Let’s say you have €20,000 and you do a trade (buy EURUSD of 100,000). Your leverage is 100,000/20,000 = 5:1. For every €1.00 you actually have you trade with €5.00.
Now I specifically used euro as an example as I want to make sure you understand the difference between “Trader’s leverage” and “Professor’s leverage”. I did refer to this in the Part 1, but only in passing and because this is important I want to make very sure you understand what I mean.
I guess many readers of BWILC (the book) skipped Part 3 – “All that Jazz”, or flipped quickly through it and missed the part where I explain leverage. They may also have missed the very important little paragraph on base currencies and currency quoting conventions. For real money dealers in banking dealing rooms these things are of paramount importance and it is second nature to them, but for some reason retail forex speculators see it as of minor importance and thus they make crucial mistakes in calculating their risk.
You see, if you look at a leveraged transaction in the futures market or the stock market the calculation is really simply - as in the example above. If you live in India and you do a leveraged transaction on the Indian stock exchange you have rupees and your borrow rupees and you trade some listed stock on the stock exchange. It is a very straightforward calculation: divide what you have into the value of your deal. But matters are not so simple in the forex market.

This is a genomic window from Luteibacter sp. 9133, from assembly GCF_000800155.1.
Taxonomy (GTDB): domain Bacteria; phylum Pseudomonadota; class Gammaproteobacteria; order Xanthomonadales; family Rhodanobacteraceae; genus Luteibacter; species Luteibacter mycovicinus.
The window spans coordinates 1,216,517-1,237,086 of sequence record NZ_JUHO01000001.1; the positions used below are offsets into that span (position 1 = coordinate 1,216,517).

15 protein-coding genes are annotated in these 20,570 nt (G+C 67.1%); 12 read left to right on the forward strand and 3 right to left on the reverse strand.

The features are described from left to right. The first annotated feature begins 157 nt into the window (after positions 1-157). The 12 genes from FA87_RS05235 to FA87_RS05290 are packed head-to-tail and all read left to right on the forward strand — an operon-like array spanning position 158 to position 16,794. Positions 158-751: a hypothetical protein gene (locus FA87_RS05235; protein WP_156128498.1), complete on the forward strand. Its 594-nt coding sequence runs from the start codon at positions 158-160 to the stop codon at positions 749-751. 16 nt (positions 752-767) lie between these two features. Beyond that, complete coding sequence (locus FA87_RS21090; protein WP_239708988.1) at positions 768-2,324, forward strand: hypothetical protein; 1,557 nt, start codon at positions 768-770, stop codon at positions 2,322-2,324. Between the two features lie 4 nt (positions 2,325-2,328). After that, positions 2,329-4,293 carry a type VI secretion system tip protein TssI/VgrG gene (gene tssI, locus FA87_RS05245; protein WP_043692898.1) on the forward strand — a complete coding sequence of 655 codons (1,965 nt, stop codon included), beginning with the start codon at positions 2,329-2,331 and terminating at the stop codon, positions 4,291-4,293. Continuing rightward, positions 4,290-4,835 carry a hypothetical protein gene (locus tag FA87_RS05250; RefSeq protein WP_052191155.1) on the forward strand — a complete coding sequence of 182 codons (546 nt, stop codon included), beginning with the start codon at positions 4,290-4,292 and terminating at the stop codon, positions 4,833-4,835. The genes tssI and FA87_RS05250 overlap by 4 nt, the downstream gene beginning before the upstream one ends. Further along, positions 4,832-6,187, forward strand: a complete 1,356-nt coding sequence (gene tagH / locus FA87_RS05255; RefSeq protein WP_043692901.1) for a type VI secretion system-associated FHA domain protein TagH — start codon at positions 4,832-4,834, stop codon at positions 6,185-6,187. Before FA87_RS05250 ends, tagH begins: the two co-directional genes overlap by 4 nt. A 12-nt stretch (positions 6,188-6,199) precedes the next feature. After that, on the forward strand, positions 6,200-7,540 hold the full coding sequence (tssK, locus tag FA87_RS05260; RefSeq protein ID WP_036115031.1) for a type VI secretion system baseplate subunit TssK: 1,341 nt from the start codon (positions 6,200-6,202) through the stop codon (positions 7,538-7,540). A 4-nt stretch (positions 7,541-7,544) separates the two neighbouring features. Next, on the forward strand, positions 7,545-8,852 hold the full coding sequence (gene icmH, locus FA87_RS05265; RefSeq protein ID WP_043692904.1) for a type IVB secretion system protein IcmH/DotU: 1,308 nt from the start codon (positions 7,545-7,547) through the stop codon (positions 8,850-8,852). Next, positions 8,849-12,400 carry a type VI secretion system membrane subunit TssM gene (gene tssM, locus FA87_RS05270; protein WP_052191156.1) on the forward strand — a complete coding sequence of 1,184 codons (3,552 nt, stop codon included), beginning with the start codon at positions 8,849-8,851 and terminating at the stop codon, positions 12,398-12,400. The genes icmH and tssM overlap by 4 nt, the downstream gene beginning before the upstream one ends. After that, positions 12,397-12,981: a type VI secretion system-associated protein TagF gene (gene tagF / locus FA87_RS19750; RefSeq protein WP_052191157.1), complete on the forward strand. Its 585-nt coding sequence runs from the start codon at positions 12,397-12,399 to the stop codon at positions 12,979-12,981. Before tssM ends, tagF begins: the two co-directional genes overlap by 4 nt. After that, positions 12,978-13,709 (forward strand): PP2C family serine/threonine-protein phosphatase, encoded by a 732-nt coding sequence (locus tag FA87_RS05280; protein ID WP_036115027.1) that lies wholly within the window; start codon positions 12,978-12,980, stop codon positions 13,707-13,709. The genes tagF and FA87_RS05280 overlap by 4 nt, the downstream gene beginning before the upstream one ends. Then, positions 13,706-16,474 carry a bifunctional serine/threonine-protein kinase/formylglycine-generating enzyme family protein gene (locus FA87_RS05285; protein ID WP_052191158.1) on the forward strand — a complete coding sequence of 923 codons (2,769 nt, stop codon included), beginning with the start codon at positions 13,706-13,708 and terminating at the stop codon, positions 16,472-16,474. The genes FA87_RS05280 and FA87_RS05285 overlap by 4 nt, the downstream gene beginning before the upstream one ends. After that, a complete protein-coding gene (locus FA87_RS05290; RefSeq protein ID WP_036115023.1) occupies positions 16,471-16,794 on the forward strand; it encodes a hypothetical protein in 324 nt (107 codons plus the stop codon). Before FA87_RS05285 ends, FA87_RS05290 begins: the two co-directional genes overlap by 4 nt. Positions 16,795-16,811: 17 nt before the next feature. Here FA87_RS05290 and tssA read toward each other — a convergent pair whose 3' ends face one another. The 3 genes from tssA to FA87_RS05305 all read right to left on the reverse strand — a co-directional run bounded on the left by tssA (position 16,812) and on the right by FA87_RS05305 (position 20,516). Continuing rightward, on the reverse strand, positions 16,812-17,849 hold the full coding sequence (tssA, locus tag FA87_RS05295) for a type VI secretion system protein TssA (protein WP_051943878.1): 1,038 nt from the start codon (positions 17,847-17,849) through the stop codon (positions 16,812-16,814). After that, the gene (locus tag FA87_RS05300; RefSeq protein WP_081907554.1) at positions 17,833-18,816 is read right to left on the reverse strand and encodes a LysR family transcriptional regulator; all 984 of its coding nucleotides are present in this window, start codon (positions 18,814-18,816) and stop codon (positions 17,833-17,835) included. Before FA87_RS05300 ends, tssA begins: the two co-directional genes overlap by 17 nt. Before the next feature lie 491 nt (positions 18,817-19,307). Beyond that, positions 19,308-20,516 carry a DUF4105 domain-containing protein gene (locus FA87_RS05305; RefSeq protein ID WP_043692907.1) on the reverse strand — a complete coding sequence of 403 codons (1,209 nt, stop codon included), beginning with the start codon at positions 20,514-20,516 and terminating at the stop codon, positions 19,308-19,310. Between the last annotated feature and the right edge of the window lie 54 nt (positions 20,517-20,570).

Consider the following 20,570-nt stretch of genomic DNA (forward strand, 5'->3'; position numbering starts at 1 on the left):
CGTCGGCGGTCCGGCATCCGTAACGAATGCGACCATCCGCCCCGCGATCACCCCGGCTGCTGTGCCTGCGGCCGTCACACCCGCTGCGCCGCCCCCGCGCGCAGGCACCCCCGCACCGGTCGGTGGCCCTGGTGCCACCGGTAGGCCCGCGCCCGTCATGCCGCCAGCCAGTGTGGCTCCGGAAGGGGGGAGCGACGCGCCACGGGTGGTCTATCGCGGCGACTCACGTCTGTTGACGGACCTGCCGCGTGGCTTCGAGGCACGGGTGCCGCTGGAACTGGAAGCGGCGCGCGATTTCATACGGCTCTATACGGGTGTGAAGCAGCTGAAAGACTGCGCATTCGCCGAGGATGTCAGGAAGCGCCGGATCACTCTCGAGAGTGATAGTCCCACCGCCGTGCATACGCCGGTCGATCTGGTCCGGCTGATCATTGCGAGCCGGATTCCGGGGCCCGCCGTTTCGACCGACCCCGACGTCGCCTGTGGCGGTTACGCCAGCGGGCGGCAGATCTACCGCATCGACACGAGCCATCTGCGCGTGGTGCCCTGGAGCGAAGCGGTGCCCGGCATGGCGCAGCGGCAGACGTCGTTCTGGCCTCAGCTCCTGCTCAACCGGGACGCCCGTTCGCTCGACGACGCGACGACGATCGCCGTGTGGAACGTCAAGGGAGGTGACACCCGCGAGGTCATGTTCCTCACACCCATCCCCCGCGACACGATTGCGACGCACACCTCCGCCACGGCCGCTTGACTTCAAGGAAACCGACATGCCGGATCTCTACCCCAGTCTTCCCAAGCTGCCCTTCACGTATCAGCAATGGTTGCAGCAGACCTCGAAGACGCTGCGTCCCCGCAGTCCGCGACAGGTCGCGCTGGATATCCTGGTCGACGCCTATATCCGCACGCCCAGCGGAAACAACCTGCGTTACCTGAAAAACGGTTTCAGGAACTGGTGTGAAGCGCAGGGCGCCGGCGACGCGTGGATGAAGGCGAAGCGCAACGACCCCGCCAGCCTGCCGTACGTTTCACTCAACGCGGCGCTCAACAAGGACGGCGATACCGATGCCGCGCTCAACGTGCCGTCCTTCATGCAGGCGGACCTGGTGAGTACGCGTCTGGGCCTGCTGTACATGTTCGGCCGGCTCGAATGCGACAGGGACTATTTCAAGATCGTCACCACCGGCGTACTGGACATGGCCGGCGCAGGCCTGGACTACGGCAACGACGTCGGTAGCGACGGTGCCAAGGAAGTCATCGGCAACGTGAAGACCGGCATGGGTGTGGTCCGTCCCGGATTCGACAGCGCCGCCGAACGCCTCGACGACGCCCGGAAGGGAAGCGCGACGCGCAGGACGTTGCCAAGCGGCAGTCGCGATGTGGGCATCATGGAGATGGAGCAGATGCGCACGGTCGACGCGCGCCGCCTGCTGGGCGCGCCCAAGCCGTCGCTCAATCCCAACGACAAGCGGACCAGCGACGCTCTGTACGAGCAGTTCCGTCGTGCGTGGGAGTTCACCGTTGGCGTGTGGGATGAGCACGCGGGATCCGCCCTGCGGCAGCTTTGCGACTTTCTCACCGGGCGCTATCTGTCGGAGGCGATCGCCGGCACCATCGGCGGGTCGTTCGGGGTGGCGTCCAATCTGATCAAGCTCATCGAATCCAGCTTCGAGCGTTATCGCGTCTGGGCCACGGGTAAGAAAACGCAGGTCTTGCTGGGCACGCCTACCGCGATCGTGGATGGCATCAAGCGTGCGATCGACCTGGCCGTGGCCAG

The first minor complication is making sure you know what you have. In other words, in what currency is your account? Let’s assume it is US dollar. (I think many more US traders should diversify their trading account to other currencies as a way of mitigating the risk of having all their eggs in one basket.)
The problem with leverage calculations in foreign exchange is that you have to divide apples into apples. Consequently you must express the base currency of the currency pair you trade in the currency of your account.
So we are back to basics. What the heck is a base currency? It is not the currency of your account. The base currency is the currency named first in the currency quotation. When we say EURUSD, euro is the base currency. When we say USDJPY, US dollar is the base currency.
When we say the price of EURUSD is 1.2755/8, then we mean for each euro you will have to pay 1.2758 US dollars if you buy euro and if you sell euro you will receive 1.2755 US dollars. Let’s say that with our $10,000 US dollar denominated trading account we buy one “standard lot” of (€100,000) EURUSD. The value of the transaction in US dollar terms is $127, 580. We have $10,000 and therefore our leverage is 127,580 / 10,000 = 12.75:1. For each one dollar we trade $12.75 - we have leveraged or geared our account 12.75 times. (There is no difference between “leverage” and “gearing”.)